SOP class is one of those horrible obscure expressions used in DICOM which put people off the standard immediately! It is supposed to stand for “Service Object Pair”, and has its roots in the slightly odd object orientated origins of DICOM, but in practice, each object only has one directly associated service (Storage) and each other service only has one type of object, so a better name would be Service OR Object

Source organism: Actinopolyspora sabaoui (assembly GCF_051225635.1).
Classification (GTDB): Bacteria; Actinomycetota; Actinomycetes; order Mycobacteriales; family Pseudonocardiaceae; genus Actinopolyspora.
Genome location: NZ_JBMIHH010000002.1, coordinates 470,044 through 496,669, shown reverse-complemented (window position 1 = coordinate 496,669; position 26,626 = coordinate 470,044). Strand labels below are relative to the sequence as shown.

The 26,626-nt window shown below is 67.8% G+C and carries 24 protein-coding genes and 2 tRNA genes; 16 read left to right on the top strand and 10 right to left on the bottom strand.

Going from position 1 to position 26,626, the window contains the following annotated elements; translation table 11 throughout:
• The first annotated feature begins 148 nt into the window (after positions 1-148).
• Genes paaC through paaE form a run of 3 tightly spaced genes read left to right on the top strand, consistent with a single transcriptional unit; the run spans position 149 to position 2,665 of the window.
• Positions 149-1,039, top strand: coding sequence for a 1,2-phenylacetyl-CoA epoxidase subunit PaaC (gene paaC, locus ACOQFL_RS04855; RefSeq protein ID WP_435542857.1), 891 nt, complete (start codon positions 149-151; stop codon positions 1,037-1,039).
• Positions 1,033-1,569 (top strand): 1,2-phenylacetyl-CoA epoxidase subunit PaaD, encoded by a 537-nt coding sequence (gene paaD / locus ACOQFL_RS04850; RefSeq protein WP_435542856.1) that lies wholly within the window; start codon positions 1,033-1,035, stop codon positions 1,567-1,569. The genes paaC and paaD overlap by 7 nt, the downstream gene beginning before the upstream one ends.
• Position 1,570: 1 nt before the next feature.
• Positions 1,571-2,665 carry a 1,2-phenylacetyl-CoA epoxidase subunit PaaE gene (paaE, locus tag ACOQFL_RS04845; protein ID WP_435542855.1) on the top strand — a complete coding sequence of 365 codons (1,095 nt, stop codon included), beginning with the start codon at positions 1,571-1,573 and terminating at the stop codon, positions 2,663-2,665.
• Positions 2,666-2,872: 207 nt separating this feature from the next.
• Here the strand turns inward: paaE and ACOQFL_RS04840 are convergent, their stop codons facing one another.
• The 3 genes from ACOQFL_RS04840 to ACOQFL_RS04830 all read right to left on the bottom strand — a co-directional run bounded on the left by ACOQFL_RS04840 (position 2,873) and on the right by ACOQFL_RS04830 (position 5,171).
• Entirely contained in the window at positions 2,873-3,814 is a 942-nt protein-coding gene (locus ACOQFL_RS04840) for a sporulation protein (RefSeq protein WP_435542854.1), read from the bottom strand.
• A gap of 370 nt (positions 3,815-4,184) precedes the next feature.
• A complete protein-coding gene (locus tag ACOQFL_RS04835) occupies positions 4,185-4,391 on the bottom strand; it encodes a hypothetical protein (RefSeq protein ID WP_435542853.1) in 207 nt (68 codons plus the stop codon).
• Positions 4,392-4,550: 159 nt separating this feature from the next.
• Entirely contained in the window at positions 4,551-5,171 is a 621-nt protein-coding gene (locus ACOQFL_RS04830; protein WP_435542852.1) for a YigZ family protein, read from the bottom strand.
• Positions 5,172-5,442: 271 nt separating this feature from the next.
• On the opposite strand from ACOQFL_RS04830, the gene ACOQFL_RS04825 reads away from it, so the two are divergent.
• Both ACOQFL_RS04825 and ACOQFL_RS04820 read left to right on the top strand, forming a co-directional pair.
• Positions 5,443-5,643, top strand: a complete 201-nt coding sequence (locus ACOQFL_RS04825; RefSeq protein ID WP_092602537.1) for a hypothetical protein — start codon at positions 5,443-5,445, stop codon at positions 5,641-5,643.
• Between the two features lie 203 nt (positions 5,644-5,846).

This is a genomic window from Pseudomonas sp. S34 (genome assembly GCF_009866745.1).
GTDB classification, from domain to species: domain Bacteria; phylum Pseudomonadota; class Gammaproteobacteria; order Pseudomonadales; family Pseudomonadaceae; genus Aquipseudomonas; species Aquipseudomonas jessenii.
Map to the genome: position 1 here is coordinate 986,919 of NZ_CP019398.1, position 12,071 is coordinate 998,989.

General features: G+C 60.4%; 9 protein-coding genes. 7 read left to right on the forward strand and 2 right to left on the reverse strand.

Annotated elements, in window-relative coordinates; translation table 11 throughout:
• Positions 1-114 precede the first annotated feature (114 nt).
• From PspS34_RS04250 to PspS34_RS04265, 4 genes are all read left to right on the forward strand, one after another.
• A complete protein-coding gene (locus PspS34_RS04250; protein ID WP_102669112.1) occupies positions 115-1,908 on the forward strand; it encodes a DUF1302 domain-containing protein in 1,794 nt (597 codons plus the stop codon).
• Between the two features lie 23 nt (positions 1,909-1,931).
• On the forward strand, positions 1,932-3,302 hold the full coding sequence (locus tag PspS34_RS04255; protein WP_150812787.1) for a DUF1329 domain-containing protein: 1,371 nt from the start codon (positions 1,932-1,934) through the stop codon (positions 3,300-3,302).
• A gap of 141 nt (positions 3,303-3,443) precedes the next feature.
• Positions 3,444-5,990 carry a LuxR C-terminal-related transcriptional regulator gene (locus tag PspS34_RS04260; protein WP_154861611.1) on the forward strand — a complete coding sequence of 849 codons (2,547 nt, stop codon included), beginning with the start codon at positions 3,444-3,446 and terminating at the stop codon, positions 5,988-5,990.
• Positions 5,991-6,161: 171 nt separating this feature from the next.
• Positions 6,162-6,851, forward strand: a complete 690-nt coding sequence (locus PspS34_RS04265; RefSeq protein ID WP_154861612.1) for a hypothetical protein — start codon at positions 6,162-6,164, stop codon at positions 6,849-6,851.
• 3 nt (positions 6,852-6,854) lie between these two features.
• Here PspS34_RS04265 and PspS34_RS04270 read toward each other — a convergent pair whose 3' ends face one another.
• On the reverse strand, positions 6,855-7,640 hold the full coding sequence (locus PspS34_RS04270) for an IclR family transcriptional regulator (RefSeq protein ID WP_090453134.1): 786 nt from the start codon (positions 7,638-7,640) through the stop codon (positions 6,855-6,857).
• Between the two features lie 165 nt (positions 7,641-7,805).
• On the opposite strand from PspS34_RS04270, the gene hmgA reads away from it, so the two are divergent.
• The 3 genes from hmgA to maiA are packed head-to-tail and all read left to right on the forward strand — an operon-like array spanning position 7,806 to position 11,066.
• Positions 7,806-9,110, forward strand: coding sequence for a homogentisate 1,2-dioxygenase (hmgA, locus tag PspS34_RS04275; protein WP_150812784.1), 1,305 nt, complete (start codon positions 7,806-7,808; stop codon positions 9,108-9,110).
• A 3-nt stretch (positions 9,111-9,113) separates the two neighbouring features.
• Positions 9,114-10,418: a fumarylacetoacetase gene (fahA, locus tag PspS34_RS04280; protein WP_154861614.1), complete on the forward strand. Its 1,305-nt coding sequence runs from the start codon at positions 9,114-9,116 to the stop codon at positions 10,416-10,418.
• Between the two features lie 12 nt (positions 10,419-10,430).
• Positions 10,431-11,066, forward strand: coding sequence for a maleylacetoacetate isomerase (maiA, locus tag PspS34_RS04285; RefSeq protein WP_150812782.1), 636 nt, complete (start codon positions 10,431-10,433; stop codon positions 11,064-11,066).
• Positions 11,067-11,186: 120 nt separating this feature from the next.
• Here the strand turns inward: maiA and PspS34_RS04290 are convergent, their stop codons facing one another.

So in reality there are 2 types of SOP classes:
In general, the terms “SOP Class” and “Abstract Syntax” are interchangeable - the only difference being that the term abstract syntax is used more in discussions of negotiation, and perhaps that is the best definition of SOP classes - they are the standard unit of functionality negotiated during Association establishment.
For persistent objects, the term “Information Object Definition” (IOD) means effectively the same thing